Stairway Landing Vignette
Kitchen and Great Room
Guest Room 1
Guest Room 1
Guest Room 2
Guest Room 2
Guest Room 3
Upstairs Hallway Vignette
Owners Joyce Branda and Stan Reed
Lady Justice in Repose
Beachy Splashes of Color
Works by artists both local and global enliven this North Shores abode
One part of her Bethany Beach-area vacation home that makes Joyce Branda particularly happy is visible to anyone who drives or walks by: the front door.
“It’s periwinkle blue,” she says. “It’s really my pride and joy. I always wanted a periwinkle blue door on my house.”
Shades of that hue and turquoise repeat throughout the house: in a small table tucked into a curved alcove of the front foyer, on the walls in the downstairs powder room, on cabinets and drawers in the kitchen island, even in pillows, upholstery and decorative glassware and ceramics throughout the house.
“I decided, color-wise, that this house was going to be kind of beachy,” Joyce says. “I really like that look, and I like a lot of color.”
She and her husband, Stan Reed, bought the empty Salt Pond Community lot on which their house sits in 2016. Nearly three years later, in February 2019, they moved in to their new house. The architect was David Quillin of Berlin, Md.; the contractor was Beachwood Inc. of Showell, Md.
Joyce and Stan told Quillin they wanted the house to resemble homes in Nantucket, Mass., where they and their children spent many summers. The front has three large gables, covered in cedar shingles, and a fourth, smaller gable in the porch roof, over the front door.
Also reminiscent of their stays in Nantucket is a small second-story deck off one of the home’s two master bedrooms. “We rented a house for many years that had a deck off the bedroom on the second floor,” Joyce says. “We used to sit up there in the evening and have cocktails. My husband dubbed it Stanley’s Fiesta Lounge. So this deck is a nod to our Nantucket drinking experience.”
The heart of the house is the kitchen, part of a great room that includes a family sitting area and a dining area. While Quillin designed the room — “We told him: Start the house drawings with the kitchen, make sure we have a view of the ponds, lights, lots of windows, and then go from there,” Joyce notes — the cabinets were designed by Karen Hourigan with Kitchen and Bath Studios Inc., based in Chevy Chase, Md.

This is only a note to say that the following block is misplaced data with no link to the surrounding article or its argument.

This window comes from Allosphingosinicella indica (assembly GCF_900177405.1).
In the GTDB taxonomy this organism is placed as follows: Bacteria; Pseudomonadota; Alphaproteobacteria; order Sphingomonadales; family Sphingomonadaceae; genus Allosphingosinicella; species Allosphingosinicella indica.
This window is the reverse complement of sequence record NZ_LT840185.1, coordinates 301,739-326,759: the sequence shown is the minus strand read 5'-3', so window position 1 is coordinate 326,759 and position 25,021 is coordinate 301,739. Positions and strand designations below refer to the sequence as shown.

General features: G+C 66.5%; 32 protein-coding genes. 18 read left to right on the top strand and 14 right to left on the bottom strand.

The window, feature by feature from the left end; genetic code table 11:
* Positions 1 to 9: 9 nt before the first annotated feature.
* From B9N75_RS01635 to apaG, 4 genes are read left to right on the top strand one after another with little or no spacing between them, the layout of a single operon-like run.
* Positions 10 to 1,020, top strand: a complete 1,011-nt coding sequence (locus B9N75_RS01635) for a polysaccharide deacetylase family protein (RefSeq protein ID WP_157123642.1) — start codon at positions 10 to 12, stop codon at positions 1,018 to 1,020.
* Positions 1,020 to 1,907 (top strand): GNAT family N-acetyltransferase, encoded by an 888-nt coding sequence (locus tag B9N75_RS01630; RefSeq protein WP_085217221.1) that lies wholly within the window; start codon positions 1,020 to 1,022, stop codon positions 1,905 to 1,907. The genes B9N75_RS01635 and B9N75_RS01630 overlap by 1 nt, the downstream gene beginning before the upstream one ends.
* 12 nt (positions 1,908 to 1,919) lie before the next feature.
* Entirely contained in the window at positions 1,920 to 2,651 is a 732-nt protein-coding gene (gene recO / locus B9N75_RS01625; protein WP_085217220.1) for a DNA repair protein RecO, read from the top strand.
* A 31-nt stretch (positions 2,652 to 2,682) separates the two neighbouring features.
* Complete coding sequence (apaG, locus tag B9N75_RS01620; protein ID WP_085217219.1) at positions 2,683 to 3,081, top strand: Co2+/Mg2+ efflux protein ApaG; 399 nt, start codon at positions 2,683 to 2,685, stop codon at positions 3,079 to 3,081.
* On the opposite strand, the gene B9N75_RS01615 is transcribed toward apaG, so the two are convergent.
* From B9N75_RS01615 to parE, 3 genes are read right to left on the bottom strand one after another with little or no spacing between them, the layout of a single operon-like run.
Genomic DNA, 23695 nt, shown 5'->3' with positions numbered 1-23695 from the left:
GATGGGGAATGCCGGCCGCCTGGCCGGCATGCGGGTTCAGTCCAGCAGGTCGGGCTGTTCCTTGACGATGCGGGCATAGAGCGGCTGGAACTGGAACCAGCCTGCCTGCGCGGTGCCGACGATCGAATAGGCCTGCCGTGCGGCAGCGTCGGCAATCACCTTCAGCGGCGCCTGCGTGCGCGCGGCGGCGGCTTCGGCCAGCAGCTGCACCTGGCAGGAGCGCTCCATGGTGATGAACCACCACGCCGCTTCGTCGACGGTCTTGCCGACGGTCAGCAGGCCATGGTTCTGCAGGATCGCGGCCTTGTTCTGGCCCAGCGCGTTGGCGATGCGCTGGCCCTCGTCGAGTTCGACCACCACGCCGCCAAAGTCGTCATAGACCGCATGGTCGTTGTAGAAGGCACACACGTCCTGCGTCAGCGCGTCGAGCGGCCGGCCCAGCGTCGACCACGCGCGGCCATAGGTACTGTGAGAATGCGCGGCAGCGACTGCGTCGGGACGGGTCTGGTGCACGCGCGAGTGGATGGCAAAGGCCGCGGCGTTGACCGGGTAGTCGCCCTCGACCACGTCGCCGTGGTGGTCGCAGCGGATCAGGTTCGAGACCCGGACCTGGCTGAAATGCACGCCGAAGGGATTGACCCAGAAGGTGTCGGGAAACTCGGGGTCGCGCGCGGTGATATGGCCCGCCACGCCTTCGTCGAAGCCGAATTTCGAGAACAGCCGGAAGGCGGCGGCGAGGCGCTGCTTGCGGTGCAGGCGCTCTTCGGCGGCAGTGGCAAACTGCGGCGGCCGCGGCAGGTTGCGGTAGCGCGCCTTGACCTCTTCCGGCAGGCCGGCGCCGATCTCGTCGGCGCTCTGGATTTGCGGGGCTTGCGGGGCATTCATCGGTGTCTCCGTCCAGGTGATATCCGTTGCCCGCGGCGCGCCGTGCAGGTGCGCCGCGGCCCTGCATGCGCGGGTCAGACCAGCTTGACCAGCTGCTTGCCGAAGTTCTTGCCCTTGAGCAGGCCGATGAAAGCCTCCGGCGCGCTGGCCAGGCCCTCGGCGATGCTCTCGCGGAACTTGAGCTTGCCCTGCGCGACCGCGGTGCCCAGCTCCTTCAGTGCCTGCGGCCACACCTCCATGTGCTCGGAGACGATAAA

“There’s a ton of storage, and we have two dishwashers, something that can make all the difference in the world when you have company,” Joyce says. The kitchen’s functionality got a true test this past winter when the couple’s two grown children and their families stayed in the Salt Pond home for five months amid the pandemic. “We were there too, off and on, and it really worked for everybody,” Joyce says. “You know, if you have that many people in the kitchen, and everybody’s cooking, and no one is getting in the way of each other and getting irritable, than you’ve done a good job.”
The dining area is set apart from the rest of the great room by a 10-inch dropped beam that arcs across the ceiling. The table, of sturdy maple, already distressed to stand up to lots of use, was custom-made by Joel Antonioli of Lulla Woodworking in Ocean View. The ladder backs of rush-bottom chairs are painted off-white, colonial blue and rusty-red.
The L-shaped sofa in the family room is beige. Color is added to the room by the rug, with circles of red, blue and yellow, by throw pillows and by a chair covered in palm-leaf fabric. Upholstery, including making the pillows, was done by Seahawk Upholstery of Ocean View.
Outside the great room is a patio, overlooking the southwest corner of Salt Pond. Reclining on the far edge of the patio is a sculpture, “Lady Justice in Repose,” a tribute to Joyce’s 37 years as a lawyer with the U.S. Department of Justice — she retired in 2017 — and Stan’s ongoing private practice in Bethesda. The artist is architect Quillin himself (“truly a renaissance man,” Joyce says).
The Branda-Reed home will be featured on the Friends of the South Coastal Library’s 2021 Beach and Bay Cottage Tour, which will be virtual this year. Joyce hopes that people who “visit” her house come away with an idea of how important it is to design a residence that really works for the family who lives there.
“It’s about functionality first, then aesthetics,” she says. “I really wanted this house to be a place that everybody can enjoy, that will grow with our kids’ families and that someday they can inherit and still want to come to.” n
Lynn R. Parks is a frequent contributor to Delaware Beach Life.